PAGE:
New York Times readers panicked when the outlet reported that President Joe Biden’s administration may require banks to report information on customers with $600 or more in their bank accounts to the Internal Revenue Service (IRS).
More than 3,800 people commented on the Times’ Facebook post. Many of the comments were critical of the Biden administration for the measure or shocked that the president would do such a thing.
“It’s government overreach and will be used to target people who cannot afford legal counsel to defend themselves, which is something the I.R.S. *already* does; comes down hard on people least able to afford a proper legal defense while the wealthy illegally hiding assets in offshore accounts are left alone because it takes too much effort on the government’s part to track their money and bring claims against them to court,” one reader said.
The comment was liked by 452 people. (RELATED: Biden’s Pick For Banking Regulator Once Praised Former Soviet Union For Having ‘No Gender Pay Gap’)
“The $600 threshold probably covers most of the people in the U.S.,” another comment, which was liked more than 300 times, said. “Nice cover story they’re using about ‘taxes’ so they can get the financial records of almost everyone.”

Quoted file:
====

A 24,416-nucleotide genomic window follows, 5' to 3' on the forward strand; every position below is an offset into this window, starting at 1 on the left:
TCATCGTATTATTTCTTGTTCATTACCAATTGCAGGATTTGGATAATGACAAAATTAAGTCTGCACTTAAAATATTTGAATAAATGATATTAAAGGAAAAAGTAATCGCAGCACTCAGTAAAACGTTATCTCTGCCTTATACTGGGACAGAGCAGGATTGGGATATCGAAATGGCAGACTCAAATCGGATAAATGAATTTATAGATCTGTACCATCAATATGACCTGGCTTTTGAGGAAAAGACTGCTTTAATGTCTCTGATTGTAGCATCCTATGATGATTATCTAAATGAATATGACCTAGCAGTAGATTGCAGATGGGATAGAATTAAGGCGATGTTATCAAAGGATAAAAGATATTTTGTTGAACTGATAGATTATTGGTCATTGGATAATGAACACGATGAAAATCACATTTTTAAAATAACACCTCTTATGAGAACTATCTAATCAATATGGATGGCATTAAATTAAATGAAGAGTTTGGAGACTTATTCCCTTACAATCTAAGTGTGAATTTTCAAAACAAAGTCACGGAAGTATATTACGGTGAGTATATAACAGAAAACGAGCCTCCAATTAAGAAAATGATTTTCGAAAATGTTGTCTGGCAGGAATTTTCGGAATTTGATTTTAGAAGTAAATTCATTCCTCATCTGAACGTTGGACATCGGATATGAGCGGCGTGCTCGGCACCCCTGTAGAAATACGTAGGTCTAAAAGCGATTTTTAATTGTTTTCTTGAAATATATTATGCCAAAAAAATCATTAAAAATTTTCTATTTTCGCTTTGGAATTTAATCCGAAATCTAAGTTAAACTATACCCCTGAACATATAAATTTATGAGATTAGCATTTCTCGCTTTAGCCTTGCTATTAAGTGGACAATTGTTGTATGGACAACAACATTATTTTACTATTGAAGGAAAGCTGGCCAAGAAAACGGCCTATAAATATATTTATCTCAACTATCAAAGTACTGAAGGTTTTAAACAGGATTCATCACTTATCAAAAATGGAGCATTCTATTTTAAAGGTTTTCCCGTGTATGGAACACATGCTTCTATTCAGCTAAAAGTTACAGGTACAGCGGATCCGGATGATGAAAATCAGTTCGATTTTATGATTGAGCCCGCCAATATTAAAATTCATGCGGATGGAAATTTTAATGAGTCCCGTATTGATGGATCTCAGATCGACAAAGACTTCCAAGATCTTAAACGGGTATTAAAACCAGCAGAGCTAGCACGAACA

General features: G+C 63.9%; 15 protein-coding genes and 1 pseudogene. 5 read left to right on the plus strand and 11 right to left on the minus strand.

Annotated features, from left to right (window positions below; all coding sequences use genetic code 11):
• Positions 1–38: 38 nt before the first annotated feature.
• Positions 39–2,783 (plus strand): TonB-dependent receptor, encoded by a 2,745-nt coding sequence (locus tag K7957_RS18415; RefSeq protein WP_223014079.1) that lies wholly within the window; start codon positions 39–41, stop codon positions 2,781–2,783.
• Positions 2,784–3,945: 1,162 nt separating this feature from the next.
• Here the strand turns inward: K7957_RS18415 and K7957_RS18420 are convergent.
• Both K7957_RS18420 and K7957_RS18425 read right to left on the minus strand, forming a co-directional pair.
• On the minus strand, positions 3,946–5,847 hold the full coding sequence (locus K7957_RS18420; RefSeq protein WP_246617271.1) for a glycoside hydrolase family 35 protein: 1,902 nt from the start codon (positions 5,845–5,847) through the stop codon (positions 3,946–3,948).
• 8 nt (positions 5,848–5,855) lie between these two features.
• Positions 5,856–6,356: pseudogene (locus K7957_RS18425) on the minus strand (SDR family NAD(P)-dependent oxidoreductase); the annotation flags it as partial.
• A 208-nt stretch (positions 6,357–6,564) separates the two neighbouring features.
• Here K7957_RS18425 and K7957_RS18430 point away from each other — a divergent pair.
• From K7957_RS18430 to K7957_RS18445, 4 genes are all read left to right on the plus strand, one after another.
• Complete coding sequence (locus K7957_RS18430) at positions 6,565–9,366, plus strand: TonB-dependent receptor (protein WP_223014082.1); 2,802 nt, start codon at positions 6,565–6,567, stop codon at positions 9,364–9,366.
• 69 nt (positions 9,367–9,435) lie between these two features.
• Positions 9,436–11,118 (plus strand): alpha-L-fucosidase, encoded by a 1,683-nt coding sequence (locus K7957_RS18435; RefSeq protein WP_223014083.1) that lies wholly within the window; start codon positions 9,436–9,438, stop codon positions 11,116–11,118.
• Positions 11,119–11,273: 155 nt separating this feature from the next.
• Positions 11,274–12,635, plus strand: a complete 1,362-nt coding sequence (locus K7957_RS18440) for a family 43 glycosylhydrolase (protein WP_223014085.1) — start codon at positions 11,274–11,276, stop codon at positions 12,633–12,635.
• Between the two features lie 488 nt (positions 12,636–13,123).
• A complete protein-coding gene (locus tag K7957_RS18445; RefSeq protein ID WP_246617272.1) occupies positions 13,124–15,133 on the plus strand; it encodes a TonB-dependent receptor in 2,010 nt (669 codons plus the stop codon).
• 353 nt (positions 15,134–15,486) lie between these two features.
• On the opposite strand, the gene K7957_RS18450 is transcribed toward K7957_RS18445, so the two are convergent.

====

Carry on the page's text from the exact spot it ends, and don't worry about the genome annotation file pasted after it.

Another person argued that the $600 threshold was too low because the measure would target people who can’t afford a lawyer to fight allegations of tax evasion.
“The problem is that rich people and corporations have accountants and lawyers to help fight IRS audits. Middle class people don’t,” they said. “And so the IRS will be incentivized to go after the low hanging fruit. People who can’t fight back and will pay the IRS even if they are not guilty. Why set a $600 threshold? Why not $600,000?”
One person called the measure “government overreach.”
“We have a right to privacy,” the comment read. “There is a better way to deal with tax evasion without obliterating privacy.”
Many others claimed that the measure was “targeting the wrong demographic.” Someone wrote that “the middle class are not the ones they should be looking at.”
“Biden’s doing everything he can to get Americans not to vote for him again,” one person wrote. “His SEC regime is even more corrupt than Trumps [sic], which until recently I thought was impossible.”
Another comment put it bluntly.
“What a freaking joke – dystopian USA.”
More than 3,000 people responded to the post with the “angry” reaction.
The new rule would force banks to disclose information about money going in and out of accounts with more than $600 in funds annually. Its purpose is to raise funds for Biden’s initiatives, according to the Times.
Finance Committee Ranking Member Mike Crapo proposed a measure that would have prevented the IRS from having access to Americans’ banking records, but Senate Democrats rejected the proposal in August. IRS Commissioner Charles Rettig said that the access to private banking records was part of an effort to crack down on tax evasion.